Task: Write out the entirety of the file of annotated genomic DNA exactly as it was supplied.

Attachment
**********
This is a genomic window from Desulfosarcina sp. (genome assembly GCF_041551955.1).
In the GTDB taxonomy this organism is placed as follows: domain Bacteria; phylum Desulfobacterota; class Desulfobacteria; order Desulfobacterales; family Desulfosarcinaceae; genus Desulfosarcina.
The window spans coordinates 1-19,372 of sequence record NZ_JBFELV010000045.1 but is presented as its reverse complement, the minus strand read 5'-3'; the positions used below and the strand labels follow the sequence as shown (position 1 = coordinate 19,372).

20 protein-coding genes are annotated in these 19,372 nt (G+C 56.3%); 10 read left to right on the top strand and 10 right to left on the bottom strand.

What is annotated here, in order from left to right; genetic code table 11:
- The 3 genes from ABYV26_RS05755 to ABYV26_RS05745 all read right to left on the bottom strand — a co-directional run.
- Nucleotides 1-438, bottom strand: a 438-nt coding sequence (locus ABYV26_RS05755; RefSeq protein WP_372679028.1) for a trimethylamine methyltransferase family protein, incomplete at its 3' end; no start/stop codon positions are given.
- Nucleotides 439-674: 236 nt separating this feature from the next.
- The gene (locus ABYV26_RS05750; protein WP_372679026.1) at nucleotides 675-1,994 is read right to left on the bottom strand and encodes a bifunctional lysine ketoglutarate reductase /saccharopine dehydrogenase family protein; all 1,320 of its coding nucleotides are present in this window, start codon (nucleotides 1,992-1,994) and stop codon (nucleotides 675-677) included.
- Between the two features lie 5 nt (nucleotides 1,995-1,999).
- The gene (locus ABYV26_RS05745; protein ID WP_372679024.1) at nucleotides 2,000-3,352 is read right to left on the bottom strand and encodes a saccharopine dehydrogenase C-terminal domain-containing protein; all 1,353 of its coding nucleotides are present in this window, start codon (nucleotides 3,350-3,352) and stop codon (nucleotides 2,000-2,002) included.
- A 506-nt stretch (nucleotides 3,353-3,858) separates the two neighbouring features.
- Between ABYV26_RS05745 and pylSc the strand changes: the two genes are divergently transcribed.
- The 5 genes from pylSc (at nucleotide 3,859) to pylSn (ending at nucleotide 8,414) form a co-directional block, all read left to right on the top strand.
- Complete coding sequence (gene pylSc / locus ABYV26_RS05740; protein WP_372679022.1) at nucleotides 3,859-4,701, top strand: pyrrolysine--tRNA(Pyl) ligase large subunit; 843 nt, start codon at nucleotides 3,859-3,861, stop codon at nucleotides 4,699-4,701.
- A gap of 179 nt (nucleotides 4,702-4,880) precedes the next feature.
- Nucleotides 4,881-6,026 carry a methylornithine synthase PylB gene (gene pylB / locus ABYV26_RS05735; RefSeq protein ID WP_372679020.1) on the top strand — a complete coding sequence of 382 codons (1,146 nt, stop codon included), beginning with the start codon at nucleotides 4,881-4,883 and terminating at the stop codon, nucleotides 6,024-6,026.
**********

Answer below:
This is a genomic window from Desulfosarcina sp. (genome assembly GCF_041551955.1).
In the GTDB taxonomy this organism is placed as follows: domain Bacteria; phylum Desulfobacterota; class Desulfobacteria; order Desulfobacterales; family Desulfosarcinaceae; genus Desulfosarcina.
The window spans coordinates 1-19,372 of sequence record NZ_JBFELV010000045.1 but is presented as its reverse complement, the minus strand read 5'-3'; the positions used below and the strand labels follow the sequence as shown (position 1 = coordinate 19,372).

20 protein-coding genes are annotated in these 19,372 nt (G+C 56.3%); 10 read left to right on the top strand and 10 right to left on the bottom strand.

What is annotated here, in order from left to right; genetic code table 11:
- The 3 genes from ABYV26_RS05755 to ABYV26_RS05745 all read right to left on the bottom strand — a co-directional run.
- Nucleotides 1-438, bottom strand: a 438-nt coding sequence (locus ABYV26_RS05755; RefSeq protein WP_372679028.1) for a trimethylamine methyltransferase family protein, incomplete at its 3' end; no start/stop codon positions are given.
- Nucleotides 439-674: 236 nt separating this feature from the next.
- The gene (locus ABYV26_RS05750; protein WP_372679026.1) at nucleotides 675-1,994 is read right to left on the bottom strand and encodes a bifunctional lysine ketoglutarate reductase /saccharopine dehydrogenase family protein; all 1,320 of its coding nucleotides are present in this window, start codon (nucleotides 1,992-1,994) and stop codon (nucleotides 675-677) included.
- Between the two features lie 5 nt (nucleotides 1,995-1,999).
- The gene (locus ABYV26_RS05745; protein ID WP_372679024.1) at nucleotides 2,000-3,352 is read right to left on the bottom strand and encodes a saccharopine dehydrogenase C-terminal domain-containing protein; all 1,353 of its coding nucleotides are present in this window, start codon (nucleotides 3,350-3,352) and stop codon (nucleotides 2,000-2,002) included.
- A 506-nt stretch (nucleotides 3,353-3,858) separates the two neighbouring features.
- Between ABYV26_RS05745 and pylSc the strand changes: the two genes are divergently transcribed.
- The 5 genes from pylSc (at nucleotide 3,859) to pylSn (ending at nucleotide 8,414) form a co-directional block, all read left to right on the top strand.
- Complete coding sequence (gene pylSc / locus ABYV26_RS05740; protein WP_372679022.1) at nucleotides 3,859-4,701, top strand: pyrrolysine--tRNA(Pyl) ligase large subunit; 843 nt, start codon at nucleotides 3,859-3,861, stop codon at nucleotides 4,699-4,701.
- A gap of 179 nt (nucleotides 4,702-4,880) precedes the next feature.
- Nucleotides 4,881-6,026 carry a methylornithine synthase PylB gene (gene pylB / locus ABYV26_RS05735; RefSeq protein ID WP_372679020.1) on the top strand — a complete coding sequence of 382 codons (1,146 nt, stop codon included), beginning with the start codon at nucleotides 4,881-4,883 and terminating at the stop codon, nucleotides 6,024-6,026.